From education to employment

Grandfather chef inspiring next generation

Grandfather chef inspiring next generation

A chef has been selected to take part in an international competition following a successful cook-off against talent from around the country.

Najib Ali, who works at Maya restaurant in Atherstone, Warwickshire, will compete in The International Bangladeshi MasterChef (IBM).

The 51-year-old grandfather will represent the UK with four other chefs to at the prestigious event in Bangladesh.

Learning from the next generation

And Najib, who was born in the South Asian country and moved to the UK at the age of six, said he both learns from the next generation – and hopes to pass on his skills to them.

He said: “I love competing as it’s a way to develop and learn how the industry is evolving. It’s an opportunity to pass on skills and knowledge to the next generation, as well as learn new styles from up-and-coming chefs.

“It’s possible to travel around the world in this industry and see how others showcase their work. I feel passionate about this sector and its opportunities.”

The cook-off was held at Northampton College and chefs had to create and make two dishes each within two hours, which were then judged by blind tasting by the Craft Guild of Chefs.

Encouraging young chefs

Northampton businessman and chef, Muhammad Ali, collaborated with the college to host the competition.

It is hoped to encourage young chefs to go into the sector – emphasising the importance of students learning about different cuisines – no matter their background.

The judges complimented Najib on his salmon with moilee sauce starter and duck and asparagus main, which combined Asian flavours with Western-style presentation.

Najib  said: “I like to experiment and combine eastern and western influence – some things work, some things don’t. When it turns out well then it goes onto the menu.”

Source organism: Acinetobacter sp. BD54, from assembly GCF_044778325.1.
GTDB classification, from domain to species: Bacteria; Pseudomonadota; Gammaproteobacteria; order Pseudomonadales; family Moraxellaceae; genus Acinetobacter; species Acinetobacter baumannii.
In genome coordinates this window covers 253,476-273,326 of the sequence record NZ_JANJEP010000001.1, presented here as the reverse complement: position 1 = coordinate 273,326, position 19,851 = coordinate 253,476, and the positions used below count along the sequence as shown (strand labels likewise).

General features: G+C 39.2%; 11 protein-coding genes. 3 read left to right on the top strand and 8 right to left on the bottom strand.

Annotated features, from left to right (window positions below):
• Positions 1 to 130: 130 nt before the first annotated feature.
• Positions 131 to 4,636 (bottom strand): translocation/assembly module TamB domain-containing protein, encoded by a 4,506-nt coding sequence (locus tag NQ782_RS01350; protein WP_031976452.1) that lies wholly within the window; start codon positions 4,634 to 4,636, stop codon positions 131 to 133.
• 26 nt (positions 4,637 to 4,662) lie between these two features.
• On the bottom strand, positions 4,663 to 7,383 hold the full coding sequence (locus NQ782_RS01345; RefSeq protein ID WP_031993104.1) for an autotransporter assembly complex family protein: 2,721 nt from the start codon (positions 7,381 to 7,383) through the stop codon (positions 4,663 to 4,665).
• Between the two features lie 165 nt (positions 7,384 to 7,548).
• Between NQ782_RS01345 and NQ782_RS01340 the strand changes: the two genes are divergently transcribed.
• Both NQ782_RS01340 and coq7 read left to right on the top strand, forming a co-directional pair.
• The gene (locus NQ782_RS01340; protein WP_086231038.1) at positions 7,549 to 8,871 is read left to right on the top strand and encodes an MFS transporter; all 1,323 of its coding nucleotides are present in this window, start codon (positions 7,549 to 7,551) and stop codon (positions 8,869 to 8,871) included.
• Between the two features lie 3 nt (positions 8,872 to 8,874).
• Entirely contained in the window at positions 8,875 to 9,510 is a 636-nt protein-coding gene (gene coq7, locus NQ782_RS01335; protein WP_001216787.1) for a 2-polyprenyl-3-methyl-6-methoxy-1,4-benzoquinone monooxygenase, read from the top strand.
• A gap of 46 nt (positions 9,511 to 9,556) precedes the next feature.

Selected chefs attend the Grand Sylhet Hotel in Bangladesh to compete against South Asia’s finest chefs.

Reducing single-use plastic

Najib was previously crowned winner of the Asian & Oriental Chef Awards following a live cook-off and also won a gold medal in the Culinary World Cup as part of a team from UK Curry Connect (UKCC) campaign group, set up to raise awareness of skills shortages in the Asian catering industry.

The team also promoted charity Projects Against Plastic (PAP) – to reduce single-use plastic in the catering industry – with their showstopper Plastic or Planet.

The showstopper Plastic or Planet aimed to highlight the current threat to the environment at the Culinary World Cup.

Najib Ali and the team at the Culinary World Cup.

Najib and the team at Maya have worked with PAP and believe it is important to reduce single-use plastic in the industry.

From the courtroom to the kitchen – finding his vocation.

Najib, who first helped out in restaurants as a teenager, originally trained to be a lawyer. But he said his passion was cooking and he has no regrets about his career choice.

He said: “My friends and classmates went on to become lawyers and barristers, but I love what I do and would not want to do anything else.”

Najib, who was born in Sylhet, a city in north eastern Bangladesh, and grew up in Lozells, Birmingham, is looking forward to returning for the event to visit friends and family.

Owner Kamal Miah, who is third generation in the restaurant industry, said: “Najib is a fantastic chef and it is great that he is getting the recognition that he deserves.

“We consider ourselves lucky to have such talent in our kitchen here at Maya. Najib is continually developing and is an asset and inspiration to our team.”

Charity and community

Halal restaurant Maya regularly supports its community and local charities. It supplied food to key workers during the pandemic as part of the Food4NHS project.

The team received an award from the High Sheriff and deputy lord lieutenant of Warwickshire Joe Greenwell.

And they also raised hundreds of pounds for an Armed Forces charity when they took part in British Curry Day – donating £1 for every Tikka Masala sold.

Money was given to Veterans’ Contact Point (VCP), which was nominated by North Warwickshire’s MP Craig Tracey.

Related Articles